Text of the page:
I have two VLANs on my network. VLAN 100 for users in the office, and VLAN 10 for visitors/guests. Neither VLAN has access to the other, and each has its own internet connection. However, I want to set up a hyper-v server to control the public workstations on the guest network (VLAN 10).

On the physical server, I have two NICs which are teamed using BACS4.

I want to allow VLAN 100 full access to the server. I do not want VLAN 10 to see the physical server at all--just the hyper-v VM.

Currently, the switch ports are configured for link aggriation and are in access mode for VLAN 100.

I've tried all sorts of combinations and procedures, but have not had any luck getting everything working properly.

Here's what I've tried, which seems to be the closest that I've gotten:

  1. Add two VLAN NICs to the team (VLAN 100 and VLAN 10)
  2. Change the switch port mode to trunk and add VLAN 100 and VLAN 10)
  3. In hyper-v, create a new external virtual adapter using the VLAN 10 virtual NIC.

Under these conditions, the physical server is available to the VLAN 10 network.

These is some sort of glitch in hyper-v where I can sometimes get the "enable virtual LAN identification for management operating system" option available. If I enable that and set the VLAN ID to 10, the hyperv adapter throws an error message and fails to be created.

What is the correct approach for setting this up?

  • 1
    all you have is 2 nics? – tony roth Jul 10 '12 at 18:42
  • Beyond issues of bandwidth, is that significant? – Force Flow Jul 10 '12 at 18:45
  • 1
    Yes. It's always better to have (at least) one dedicated NIC for host management, f.e. so that you don't lose connectivity to the host if the VM networking gets misconfigured and/or crashes. – Massimo Jul 18 '12 at 14:18

The teaming software needed to create the two virtual adapters, with each one assigned to a VLAN.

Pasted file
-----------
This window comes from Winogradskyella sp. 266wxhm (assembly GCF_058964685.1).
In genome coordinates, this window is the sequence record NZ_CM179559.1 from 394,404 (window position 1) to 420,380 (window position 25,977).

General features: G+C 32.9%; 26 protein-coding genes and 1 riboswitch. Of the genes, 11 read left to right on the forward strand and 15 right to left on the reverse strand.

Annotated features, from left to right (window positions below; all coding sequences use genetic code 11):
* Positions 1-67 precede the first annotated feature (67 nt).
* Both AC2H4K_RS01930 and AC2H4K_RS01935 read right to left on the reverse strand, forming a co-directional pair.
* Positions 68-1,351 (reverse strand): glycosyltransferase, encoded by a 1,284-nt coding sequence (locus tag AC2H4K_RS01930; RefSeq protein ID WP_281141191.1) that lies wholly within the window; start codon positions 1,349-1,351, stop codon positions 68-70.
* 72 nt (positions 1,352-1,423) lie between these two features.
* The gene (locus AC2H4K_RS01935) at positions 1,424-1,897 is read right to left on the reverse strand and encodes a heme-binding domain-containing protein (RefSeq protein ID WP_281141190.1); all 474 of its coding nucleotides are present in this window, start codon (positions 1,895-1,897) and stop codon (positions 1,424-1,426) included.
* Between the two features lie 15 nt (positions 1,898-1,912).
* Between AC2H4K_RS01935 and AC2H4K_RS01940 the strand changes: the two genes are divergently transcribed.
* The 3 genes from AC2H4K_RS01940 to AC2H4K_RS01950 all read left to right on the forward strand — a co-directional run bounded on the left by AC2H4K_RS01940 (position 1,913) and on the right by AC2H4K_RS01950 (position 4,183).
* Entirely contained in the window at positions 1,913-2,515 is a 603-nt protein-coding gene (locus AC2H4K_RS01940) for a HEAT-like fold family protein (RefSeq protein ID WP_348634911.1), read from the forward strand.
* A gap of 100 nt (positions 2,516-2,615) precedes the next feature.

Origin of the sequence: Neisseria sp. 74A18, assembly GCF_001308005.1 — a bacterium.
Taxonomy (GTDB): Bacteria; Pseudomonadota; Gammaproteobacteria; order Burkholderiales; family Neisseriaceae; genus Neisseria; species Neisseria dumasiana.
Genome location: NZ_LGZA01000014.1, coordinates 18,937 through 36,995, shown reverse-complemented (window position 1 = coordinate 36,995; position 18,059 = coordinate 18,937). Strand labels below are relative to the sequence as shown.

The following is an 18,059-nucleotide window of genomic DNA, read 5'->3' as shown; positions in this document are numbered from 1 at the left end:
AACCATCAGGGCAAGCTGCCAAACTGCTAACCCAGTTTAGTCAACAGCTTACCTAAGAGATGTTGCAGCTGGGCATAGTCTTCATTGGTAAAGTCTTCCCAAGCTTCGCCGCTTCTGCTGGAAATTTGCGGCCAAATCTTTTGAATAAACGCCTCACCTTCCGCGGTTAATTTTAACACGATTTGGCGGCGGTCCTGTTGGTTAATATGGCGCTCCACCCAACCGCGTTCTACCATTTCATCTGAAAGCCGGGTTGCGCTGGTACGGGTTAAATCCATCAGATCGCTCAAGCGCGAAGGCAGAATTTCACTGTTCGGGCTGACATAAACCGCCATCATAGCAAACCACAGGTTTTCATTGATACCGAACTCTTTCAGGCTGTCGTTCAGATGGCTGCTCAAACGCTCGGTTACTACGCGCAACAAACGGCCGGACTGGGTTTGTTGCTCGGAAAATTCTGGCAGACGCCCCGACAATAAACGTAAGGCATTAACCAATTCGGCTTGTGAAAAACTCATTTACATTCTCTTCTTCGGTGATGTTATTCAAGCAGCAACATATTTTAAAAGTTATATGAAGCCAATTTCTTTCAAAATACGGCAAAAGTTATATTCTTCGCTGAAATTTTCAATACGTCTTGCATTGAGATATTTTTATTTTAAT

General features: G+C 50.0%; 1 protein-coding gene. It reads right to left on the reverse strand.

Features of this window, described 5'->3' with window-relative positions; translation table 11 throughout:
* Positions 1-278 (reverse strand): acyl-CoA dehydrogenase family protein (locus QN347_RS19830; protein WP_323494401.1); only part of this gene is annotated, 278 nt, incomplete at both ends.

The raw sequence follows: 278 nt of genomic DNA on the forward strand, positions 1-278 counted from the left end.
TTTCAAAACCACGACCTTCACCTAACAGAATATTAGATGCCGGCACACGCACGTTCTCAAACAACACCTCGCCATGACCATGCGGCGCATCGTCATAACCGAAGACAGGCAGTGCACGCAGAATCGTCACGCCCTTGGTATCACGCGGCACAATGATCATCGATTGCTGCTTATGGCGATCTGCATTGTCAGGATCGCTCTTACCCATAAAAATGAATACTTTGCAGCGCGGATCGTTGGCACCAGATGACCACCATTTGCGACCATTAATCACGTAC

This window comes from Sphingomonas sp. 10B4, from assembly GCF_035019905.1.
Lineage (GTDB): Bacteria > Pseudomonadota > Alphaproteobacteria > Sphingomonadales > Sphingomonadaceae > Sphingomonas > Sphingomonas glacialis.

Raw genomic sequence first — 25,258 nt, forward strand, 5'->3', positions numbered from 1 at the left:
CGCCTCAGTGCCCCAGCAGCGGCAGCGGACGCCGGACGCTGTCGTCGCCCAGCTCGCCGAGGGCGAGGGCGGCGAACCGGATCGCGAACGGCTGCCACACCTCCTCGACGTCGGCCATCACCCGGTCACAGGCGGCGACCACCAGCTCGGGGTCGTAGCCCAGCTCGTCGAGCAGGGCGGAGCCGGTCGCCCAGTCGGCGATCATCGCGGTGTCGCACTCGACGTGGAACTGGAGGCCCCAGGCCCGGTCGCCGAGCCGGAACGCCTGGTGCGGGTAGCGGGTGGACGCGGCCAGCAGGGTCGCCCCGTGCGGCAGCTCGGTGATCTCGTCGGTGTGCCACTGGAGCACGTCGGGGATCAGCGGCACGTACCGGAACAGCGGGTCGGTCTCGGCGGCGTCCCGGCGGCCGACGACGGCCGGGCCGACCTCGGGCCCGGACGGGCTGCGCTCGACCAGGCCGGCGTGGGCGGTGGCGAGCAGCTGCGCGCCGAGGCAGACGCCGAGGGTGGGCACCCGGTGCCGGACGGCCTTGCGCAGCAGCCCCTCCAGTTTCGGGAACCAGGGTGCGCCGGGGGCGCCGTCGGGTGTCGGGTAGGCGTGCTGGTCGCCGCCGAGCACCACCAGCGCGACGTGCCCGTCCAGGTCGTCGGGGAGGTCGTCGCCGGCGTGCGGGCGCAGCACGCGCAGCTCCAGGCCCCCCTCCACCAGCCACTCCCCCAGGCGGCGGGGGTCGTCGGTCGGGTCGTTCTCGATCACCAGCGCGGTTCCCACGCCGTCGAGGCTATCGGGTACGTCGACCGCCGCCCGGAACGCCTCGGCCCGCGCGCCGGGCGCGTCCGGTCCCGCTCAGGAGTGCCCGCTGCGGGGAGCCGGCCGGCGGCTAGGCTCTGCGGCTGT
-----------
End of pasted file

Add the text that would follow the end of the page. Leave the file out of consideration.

When creating the hyper-v external virtual adapter, the "allow management operating system to share this network adapter" option needed to be checked for VLAN 100 and unchecked for VLAN 10.

The LAG on the switch needed to be in trunk mode with VLANs 100 and 10.

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Hyper-V can and will happily handle VLAN trunking or NIC teaming (although not as easily as ESX/i), but things can get quite crazy when you want both of them at the same time (which is a definitely common configuration for real virtualization hosts).

First of all, Microsoft just doesn't want to get dragged into this; their official position is "this is a hardware thing, so call your hardware vendor": http://support.microsoft.com/kb/968703; that means you are basically on your own.

There are two ways to have both NIC teaming and VLAN trunking on Hyper-V hosts: either handle both of them at the NIC level, or handle teaming at the NIC level and VLANs at the Hyper-V level.

With the first approach (the one suggested by Force Flow), you use the NIC's management software to create the team and then to create a virtual adapter for each VLAN; then, in Hyper-V, you configure each of these adapters for either virtual machine traffic, OS traffic, or both. Hyper-V doesn't see any VLAN at all, because the NIC software is handling them.

With the second approach, you only use the NIC's management software to create the team; then, in Hyper-V, you configure the team for virtual machine traffic, and in each VM connection you specify the VLAN to use. This allows for more flexibility (and less virtual adapters hanging around in the OS), but requires the teaming software to transparently forward tagged Ethernet frames to Hyper-V, which quite often requires up-to-date drivers and management software, and some specific configuration in the team properties, too.

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